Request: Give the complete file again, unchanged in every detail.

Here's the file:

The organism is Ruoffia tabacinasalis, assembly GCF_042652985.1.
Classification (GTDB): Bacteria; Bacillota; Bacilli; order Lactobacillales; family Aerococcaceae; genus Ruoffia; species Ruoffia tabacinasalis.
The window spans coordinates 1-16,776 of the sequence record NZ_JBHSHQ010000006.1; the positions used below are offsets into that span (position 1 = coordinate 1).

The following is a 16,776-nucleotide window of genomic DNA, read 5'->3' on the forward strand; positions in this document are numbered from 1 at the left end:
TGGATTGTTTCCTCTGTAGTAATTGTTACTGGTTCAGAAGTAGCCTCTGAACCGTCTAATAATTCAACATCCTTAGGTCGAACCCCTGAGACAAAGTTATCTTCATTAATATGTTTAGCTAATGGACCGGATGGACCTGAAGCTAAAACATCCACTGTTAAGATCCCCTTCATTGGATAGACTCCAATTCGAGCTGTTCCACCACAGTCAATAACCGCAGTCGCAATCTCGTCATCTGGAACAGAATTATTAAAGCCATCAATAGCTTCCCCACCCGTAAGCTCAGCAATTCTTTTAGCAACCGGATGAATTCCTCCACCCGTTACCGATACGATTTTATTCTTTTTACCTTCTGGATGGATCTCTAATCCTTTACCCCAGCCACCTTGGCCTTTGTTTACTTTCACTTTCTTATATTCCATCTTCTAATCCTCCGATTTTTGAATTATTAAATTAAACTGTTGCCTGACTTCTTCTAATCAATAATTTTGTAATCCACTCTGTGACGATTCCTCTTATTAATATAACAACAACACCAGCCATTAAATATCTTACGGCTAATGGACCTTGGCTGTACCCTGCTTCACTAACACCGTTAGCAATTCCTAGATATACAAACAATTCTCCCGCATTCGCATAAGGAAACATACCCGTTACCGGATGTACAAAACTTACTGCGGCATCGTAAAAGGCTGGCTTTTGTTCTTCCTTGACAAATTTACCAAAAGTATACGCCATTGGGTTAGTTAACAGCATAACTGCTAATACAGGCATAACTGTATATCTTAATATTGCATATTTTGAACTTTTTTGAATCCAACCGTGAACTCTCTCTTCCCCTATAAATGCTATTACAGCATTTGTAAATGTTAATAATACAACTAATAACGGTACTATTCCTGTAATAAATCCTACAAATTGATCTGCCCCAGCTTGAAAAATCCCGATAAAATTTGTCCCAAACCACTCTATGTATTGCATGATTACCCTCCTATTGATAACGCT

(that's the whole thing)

The organism is Ruoffia tabacinasalis, assembly GCF_042652985.1.
Classification (GTDB): Bacteria; Bacillota; Bacilli; order Lactobacillales; family Aerococcaceae; genus Ruoffia; species Ruoffia tabacinasalis.
The window spans coordinates 1-16,776 of the sequence record NZ_JBHSHQ010000006.1; the positions used below are offsets into that span (position 1 = coordinate 1).

The following is a 16,776-nucleotide window of genomic DNA, read 5'->3' on the forward strand; positions in this document are numbered from 1 at the left end:
TGGATTGTTTCCTCTGTAGTAATTGTTACTGGTTCAGAAGTAGCCTCTGAACCGTCTAATAATTCAACATCCTTAGGTCGAACCCCTGAGACAAAGTTATCTTCATTAATATGTTTAGCTAATGGACCGGATGGACCTGAAGCTAAAACATCCACTGTTAAGATCCCCTTCATTGGATAGACTCCAATTCGAGCTGTTCCACCACAGTCAATAACCGCAGTCGCAATCTCGTCATCTGGAACAGAATTATTAAAGCCATCAATAGCTTCCCCACCCGTAAGCTCAGCAATTCTTTTAGCAACCGGATGAATTCCTCCACCCGTTACCGATACGATTTTATTCTTTTTACCTTCTGGATGGATCTCTAATCCTTTACCCCAGCCACCTTGGCCTTTGTTTACTTTCACTTTCTTATATTCCATCTTCTAATCCTCCGATTTTTGAATTATTAAATTAAACTGTTGCCTGACTTCTTCTAATCAATAATTTTGTAATCCACTCTGTGACGATTCCTCTTATTAATATAACAACAACACCAGCCATTAAATATCTTACGGCTAATGGACCTTGGCTGTACCCTGCTTCACTAACACCGTTAGCAATTCCTAGATATACAAACAATTCTCCCGCATTCGCATAAGGAAACATACCCGTTACCGGATGTACAAAACTTACTGCGGCATCGTAAAAGGCTGGCTTTTGTTCTTCCTTGACAAATTTACCAAAAGTATACGCCATTGGGTTAGTTAACAGCATAACTGCTAATACAGGCATAACTGTATATCTTAATATTGCATATTTTGAACTTTTTTGAATCCAACCGTGAACTCTCTCTTCCCCTATAAATGCTATTACAGCATTTGTAAATGTTAATAATACAACTAATAACGGTACTATTCCTGTAATAAATCCTACAAATTGATCTGCCCCAGCTTGAAAAATCCCGATAAAATTTGTCCCAAACCACTCTATGTATTGCATGATTACCCTCCTATTGATAACGCT